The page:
The protagonist, Dave Bell, shares many similarities with the author. He’s a Thomas Mann scholar who has returned from Vietnam, and is tormented by nightly dreams. He’s functioning, but damaged. He was changed in Vietnam, and not in a good way.

This novel is written in an experimental style, which involves switching from first person to third person when the author deems it necessary. The book is a beautifully written and edited literary novel.  Readers will do better with it, though, if they have read and understood the novels of Thomas Mann and have taken a few years of German. I’ve done those things and I still found the novel a struggle.

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Tom Glenn

Here’s a brief quote illustrating the challenges in this novel: “He recognized Harry’s writing style—his use of ‘in order to’ and the past progressive and his tendency to string present participle clauses at the end of sentences.”

This sort of stuff can be fun for a Thomas Mann expert, but for normal mortals, not so much. The book does connect with the Vietnam War, to an illusive incident in Long Dinh, but most Vietnam veterans readers will find this book a difficult puzzle.

I recommend it only to die-hard Mann fans.

The author’s website is the-trion-syndrome.com

—David Willson

Friendly Casualties by Tom Glenn

Friendly Casualties: A Novel in Stories (Glenn Publishing, 171 pp., $3.95, Kindle), author Tom Glenn says, is the result of “the many years I spent in Vietnam during the war. Nearly all the characters are based on people I knew, many of them killed by the Vietnamese communists.”

Glenn tells us nothing about what he did in Vietnam, so I did some digging. I found out that he has published a novel called No-Accounts, and that he writes reviews for the on-line Washington Independent Review of Books. His bio on the review website says:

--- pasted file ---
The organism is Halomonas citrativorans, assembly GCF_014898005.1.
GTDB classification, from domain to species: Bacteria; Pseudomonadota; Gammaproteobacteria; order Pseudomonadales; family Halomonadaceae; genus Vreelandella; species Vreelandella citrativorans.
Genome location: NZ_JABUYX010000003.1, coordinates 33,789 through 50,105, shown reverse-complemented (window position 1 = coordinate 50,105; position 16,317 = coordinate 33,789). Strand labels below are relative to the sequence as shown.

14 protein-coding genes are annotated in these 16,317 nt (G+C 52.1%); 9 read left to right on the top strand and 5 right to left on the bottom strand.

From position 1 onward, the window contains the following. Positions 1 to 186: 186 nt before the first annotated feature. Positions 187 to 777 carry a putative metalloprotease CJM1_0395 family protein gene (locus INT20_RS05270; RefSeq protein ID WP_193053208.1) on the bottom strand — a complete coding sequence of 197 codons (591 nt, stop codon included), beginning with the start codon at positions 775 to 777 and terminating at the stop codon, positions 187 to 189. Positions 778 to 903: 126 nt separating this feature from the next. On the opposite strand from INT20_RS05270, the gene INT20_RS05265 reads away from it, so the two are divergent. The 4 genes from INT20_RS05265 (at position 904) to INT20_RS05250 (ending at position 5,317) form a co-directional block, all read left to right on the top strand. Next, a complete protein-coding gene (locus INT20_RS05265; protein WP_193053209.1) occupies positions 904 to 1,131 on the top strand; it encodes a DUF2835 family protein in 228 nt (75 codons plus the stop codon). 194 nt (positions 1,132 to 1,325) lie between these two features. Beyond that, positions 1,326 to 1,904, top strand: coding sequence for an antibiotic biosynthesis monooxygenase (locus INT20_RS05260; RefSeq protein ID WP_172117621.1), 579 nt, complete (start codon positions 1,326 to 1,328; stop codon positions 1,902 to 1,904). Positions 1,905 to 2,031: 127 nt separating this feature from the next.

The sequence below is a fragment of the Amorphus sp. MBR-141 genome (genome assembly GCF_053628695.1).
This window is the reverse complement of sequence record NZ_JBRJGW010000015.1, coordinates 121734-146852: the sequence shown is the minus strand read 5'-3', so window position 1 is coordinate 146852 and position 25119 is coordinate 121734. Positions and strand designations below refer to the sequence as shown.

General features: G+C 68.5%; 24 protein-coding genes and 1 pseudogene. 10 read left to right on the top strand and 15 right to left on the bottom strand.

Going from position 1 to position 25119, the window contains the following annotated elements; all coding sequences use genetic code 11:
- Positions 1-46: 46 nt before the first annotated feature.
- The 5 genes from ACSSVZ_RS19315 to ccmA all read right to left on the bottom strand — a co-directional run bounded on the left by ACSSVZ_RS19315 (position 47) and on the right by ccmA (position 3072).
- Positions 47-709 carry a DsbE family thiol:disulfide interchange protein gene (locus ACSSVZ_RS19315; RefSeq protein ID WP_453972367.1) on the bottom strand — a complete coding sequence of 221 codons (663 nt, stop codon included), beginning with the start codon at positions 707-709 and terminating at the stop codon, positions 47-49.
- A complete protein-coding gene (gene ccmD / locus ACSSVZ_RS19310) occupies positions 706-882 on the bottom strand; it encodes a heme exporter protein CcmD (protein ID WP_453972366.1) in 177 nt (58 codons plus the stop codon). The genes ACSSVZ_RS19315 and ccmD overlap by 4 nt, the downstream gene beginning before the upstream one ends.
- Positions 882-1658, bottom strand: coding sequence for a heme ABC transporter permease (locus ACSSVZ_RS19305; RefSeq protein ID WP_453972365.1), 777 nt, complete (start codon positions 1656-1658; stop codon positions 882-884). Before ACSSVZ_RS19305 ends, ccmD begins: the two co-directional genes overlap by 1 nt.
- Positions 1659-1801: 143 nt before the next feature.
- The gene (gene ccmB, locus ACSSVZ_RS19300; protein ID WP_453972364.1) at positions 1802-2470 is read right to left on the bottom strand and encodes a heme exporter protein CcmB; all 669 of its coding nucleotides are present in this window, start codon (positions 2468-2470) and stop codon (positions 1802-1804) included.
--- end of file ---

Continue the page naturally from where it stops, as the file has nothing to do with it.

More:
“Tom Glenn has worked as an undercover agent, a musician, a linguist (seven languages), a cryptologist, a government executive, a caregiver for the dying and always a writer. Many of his prize-winning stories came from the 13 years he shuttled between the U. S. and Vietnam on covert signals intelligence assignments before being rescued under fire when Saigon fell.”

The first section of Friendly Casualties contains some bitter father stories, including one about a divorced dad alienated from his son. It is set in April 1976. There is high drama in the story, and a kind word for the VA; to wit: “The VA’s counseling had helped.” On the other hand, the conclusion indicates that the counseling had not helped much.

The second part of this book is composed of linked stories with characters that are well-developed and with whom the reader becomes sympathetic.  The three main characters are in-country for most of this section. The author brings alive the environment of the U. S. Embassy in Saigon where much of the story takes place. Maggie, an analyst, is responsible for the Central Highlands in II Corps. The machinations between Maggie, her boss, and the ambassador resonate with authenticity.

Glenn does an equally good job with the other two main characters in this section: Captain Rick Diaz, an adviser with the ARVN, and Thiep, an officer in the ARVN 29th Battalion. Many good things are said about Thiep, who becomes like a brother to Diaz. There also are good things said about the ARVN troops, which was refreshing.

Tom Glenn

Maggie is an excellent analyst. She forecasts the 1968 Tet Offensive, but no one will listen to her. As a result, many die. The dead include Rick and Thiep.

Rick’s thoughts on combat make this not the tragedy it seems.  “Combat,” Glenn writes. “Rick pitied the man who had never known the perfect moment when men fought each other to the death.”

This is a worthy collection and I recommend it. There were, however, some clinkers in it—at least to these ears. One was the word “nug,” which I’d never encountered. We are told that a nug is a new girt. Then we are told that a girt is a GI Rat Bastard. Where did this stuff come from?

I also was troubled by a reference to a Vietnam War era mess kit containing metal plates. I must have missed this, too. Anyone who can enlighten me about this stuff, please contact me.

The author’s website is http://friendly-casualties.org

—David Willson